Obama said that for nearly two years he has been fighting for a plan that would reduce the deficit by $4 trillion over the next decade and stabilize the nation's debt and deficit in a sustainable way. The plan also would enable the country to continue investing in education, job training, science and other initiatives that help the economy grow. He noted that progress has been made, citing the recent fiscal cliff deal as an example, but warned that it cannot be done through spending cuts alone.
"I've said I'm open to making modest adjustments to programs like Medicare to protect them for future generations. I've also said that we need more revenue to tax reform by closing loopholes in our tax code for the wealthiest Americans," the president said. "If we combine a balanced package of savings from spending on health care and revenues from closing loopholes, we can solve the deficit issue without sacrificing our investments in things like education that are going to help us grow."
He once again pointed to his re-election as a mandate for his economic solutions and that American voters clearly decided they prefer his balanced approach.
"They don't think it's fair, for example, to ask a senior pay more for his or her health care or a scientist to shut down life-saving research so a multimillionaire investor can pay less in tax rates than a secretary," Obama said. "They don't think it's smart to protect endless corporate loopholes and tax breaks for the wealthiest Americans rather than rebuild our roads and our schools, invest in our workers' skills or help manufacturers bring jobs back to America."
The president reiterated his stand on the debt ceiling, which he said allows the country to pay for bills that Congress has already racked up. He warned that Congress cannot afford another debate about whether it should be raised and he will not allow it to be used as a bargaining chip.
"If congressional Republicans refuse to pay America's bills on time, social security checks and veterans benefits will be delayed. We might not be able to pay our troops or honor our contracts with small business owners," he said.
He warned of other effects, including the inability to pay for vital services, like food inspection and air traffic control. Investors around the world, he added, will ask if the United States is a safe bet and that financial markets would go haywire. In addition, interest rates would raise for anybody who borrows money, including students, homeowners and small business owners. The nation also could tip back into recession.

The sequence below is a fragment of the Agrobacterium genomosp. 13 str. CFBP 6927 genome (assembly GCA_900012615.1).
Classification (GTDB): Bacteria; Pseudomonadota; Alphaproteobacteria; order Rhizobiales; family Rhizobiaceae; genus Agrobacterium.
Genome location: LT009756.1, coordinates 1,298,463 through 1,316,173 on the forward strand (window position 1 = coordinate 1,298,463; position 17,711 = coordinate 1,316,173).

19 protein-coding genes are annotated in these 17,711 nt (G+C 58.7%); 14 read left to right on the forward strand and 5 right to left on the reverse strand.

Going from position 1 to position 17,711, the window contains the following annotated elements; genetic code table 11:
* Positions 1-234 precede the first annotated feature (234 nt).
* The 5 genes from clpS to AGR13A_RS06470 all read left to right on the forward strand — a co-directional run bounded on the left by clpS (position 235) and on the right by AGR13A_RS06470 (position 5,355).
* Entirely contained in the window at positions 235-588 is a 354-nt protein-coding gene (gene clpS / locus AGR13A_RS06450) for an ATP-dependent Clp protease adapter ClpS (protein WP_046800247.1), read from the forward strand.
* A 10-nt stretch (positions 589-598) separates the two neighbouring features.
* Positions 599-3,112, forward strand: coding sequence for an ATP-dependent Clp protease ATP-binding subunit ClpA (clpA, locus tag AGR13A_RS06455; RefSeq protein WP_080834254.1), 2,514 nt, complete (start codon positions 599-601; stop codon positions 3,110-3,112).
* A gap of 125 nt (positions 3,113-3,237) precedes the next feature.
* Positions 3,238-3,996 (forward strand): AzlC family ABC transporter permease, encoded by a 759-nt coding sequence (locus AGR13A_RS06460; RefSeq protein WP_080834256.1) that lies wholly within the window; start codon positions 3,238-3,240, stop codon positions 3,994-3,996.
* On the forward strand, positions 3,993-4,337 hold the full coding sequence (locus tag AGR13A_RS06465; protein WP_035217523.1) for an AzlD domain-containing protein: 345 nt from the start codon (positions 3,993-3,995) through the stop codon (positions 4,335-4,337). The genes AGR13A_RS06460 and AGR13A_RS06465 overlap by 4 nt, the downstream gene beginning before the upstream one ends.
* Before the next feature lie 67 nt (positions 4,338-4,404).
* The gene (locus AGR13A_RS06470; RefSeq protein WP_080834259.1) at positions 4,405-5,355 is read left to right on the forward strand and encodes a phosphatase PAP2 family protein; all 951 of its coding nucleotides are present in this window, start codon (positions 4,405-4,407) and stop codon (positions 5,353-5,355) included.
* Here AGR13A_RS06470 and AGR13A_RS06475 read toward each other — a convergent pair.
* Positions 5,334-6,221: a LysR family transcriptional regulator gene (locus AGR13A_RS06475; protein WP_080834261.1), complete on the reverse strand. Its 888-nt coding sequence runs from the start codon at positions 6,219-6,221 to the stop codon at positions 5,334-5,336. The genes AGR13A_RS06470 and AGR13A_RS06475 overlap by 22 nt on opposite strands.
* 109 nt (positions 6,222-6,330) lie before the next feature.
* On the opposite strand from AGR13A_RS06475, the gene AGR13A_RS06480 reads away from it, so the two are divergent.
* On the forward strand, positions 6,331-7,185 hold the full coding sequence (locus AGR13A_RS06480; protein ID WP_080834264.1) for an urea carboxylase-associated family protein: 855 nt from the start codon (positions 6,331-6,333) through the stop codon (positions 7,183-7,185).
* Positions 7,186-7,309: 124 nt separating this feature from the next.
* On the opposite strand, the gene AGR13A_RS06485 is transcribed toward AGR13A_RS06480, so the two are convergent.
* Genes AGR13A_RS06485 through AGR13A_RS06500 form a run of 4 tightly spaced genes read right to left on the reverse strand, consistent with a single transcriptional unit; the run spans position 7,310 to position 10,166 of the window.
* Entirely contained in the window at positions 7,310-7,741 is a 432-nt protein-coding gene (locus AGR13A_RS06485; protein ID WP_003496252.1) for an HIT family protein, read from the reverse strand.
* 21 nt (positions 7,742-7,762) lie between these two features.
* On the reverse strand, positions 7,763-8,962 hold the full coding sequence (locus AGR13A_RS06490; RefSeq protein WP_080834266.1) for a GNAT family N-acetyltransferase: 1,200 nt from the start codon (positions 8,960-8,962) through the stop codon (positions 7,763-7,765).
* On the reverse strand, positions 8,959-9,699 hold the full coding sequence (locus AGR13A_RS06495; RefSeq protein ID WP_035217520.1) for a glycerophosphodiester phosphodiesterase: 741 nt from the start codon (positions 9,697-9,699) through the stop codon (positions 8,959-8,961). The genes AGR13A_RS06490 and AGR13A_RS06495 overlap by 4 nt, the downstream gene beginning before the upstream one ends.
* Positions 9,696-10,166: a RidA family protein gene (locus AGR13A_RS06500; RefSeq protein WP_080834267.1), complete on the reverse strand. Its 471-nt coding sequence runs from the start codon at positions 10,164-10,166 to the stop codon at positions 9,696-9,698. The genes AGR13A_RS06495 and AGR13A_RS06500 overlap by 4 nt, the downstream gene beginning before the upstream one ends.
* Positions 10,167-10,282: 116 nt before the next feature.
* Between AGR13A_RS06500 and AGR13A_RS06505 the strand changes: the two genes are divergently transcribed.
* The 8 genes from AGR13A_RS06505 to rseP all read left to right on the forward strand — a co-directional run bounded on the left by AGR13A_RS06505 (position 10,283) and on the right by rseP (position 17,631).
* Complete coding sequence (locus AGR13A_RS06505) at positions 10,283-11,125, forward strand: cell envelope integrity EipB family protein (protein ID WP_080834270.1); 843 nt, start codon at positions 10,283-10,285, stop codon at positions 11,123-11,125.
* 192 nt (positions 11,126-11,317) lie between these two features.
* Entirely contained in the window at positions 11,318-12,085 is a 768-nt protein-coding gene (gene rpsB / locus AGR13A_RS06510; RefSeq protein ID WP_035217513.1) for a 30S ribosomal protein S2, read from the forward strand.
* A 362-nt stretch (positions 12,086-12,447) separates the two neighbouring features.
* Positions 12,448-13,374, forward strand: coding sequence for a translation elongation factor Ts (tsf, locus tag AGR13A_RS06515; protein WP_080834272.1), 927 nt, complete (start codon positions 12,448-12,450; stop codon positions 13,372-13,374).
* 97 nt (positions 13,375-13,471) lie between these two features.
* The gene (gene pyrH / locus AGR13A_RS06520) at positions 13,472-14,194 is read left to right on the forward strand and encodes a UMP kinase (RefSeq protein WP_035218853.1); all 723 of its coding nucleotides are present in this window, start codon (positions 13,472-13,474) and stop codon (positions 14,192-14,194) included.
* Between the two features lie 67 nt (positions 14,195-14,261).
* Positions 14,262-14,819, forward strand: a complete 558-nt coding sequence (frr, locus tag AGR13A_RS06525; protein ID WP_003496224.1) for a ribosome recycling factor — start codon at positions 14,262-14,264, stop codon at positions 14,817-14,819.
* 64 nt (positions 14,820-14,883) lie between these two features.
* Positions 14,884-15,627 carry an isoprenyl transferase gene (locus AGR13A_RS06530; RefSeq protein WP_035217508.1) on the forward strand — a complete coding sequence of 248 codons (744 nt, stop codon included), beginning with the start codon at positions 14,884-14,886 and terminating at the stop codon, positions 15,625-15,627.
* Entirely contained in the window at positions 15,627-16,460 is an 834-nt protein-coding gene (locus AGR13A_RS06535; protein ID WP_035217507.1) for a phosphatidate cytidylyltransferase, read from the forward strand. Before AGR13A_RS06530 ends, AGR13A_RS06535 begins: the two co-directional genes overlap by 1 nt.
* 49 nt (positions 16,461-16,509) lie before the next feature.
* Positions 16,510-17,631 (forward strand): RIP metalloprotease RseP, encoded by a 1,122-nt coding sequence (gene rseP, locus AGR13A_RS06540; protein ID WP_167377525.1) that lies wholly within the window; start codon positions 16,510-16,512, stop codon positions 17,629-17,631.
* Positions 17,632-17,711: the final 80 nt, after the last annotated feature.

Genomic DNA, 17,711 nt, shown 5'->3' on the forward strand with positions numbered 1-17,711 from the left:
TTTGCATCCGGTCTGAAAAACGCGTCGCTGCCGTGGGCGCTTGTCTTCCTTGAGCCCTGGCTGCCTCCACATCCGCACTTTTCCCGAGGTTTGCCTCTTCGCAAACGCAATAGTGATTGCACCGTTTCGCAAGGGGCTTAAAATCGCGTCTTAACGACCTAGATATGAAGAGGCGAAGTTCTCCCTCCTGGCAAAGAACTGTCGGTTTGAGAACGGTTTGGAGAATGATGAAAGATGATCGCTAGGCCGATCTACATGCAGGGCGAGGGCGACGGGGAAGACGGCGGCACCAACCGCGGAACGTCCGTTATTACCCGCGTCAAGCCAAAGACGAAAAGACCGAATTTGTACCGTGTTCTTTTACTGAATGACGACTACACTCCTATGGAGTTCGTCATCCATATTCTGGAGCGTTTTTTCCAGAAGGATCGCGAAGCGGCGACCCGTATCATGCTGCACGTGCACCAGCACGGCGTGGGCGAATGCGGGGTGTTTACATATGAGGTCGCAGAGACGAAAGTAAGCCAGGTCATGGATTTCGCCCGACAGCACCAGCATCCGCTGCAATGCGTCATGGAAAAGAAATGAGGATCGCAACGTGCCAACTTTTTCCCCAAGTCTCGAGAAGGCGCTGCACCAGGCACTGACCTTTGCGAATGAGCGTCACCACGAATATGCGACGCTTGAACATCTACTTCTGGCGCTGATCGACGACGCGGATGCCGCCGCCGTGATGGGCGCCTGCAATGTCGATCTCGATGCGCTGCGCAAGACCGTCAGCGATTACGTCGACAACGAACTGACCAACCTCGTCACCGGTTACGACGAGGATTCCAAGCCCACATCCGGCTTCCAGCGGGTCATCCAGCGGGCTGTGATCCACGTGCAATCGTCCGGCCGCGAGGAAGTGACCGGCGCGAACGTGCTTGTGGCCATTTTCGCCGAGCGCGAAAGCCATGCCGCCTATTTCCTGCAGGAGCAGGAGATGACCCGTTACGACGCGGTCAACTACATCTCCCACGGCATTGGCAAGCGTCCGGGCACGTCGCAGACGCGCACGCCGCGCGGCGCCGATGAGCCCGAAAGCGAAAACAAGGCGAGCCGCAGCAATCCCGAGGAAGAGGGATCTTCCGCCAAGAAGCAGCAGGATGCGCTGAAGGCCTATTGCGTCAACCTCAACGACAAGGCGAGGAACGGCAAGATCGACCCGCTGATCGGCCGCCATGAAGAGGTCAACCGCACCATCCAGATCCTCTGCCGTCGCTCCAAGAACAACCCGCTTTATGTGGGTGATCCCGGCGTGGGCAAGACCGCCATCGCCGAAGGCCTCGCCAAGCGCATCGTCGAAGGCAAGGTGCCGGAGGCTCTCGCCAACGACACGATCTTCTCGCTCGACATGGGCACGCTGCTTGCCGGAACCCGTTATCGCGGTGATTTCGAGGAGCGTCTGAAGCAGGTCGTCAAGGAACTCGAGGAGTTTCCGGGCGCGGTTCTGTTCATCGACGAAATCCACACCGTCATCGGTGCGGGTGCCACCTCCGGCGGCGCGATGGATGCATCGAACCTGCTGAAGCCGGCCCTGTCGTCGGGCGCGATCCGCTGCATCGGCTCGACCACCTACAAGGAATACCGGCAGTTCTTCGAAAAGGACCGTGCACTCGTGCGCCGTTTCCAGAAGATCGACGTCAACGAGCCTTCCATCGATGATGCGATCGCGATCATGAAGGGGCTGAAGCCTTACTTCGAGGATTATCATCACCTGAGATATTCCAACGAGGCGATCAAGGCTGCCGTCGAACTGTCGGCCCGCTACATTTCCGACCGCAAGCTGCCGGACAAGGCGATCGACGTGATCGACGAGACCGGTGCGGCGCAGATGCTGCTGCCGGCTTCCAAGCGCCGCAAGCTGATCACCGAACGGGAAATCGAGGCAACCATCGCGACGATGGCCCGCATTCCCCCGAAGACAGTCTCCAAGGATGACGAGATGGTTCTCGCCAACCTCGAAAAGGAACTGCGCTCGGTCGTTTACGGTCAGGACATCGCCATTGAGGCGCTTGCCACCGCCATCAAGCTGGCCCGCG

"To even entertain the idea of the United States of America not paying bills is irresponsible; it's absurd," Obama said, adding that the U.S. is not a "deadbeat nation."
The president also spoke about gun control, reiterating the administration's efforts to get input from various stakeholders on ways to reduce gun violence.
"I think we can do that in a sensible way that comports with the second amendment. And then I think members of Congress are going to have to have a debate and examine their own conscience," he said. "If in fact, and I believe this is true, everybody across party lines was as deeply moved and saddened as I was by what happened in Newtown, then we're going to have to vote based on what we think is best. We're going to have to come up with answers that set politics aside and that's what I expect Congress to do."
When asked about questions recently raised about the level of diversity in his administration, he said, he plans to build on his previous record.
"Until you've seen what my overall team looks like, it's premature to assume that somehow we're going backwards," he said. "We're not going backwards, we're going forward."
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(Photo: Chip Somodevilla/Getty Images)
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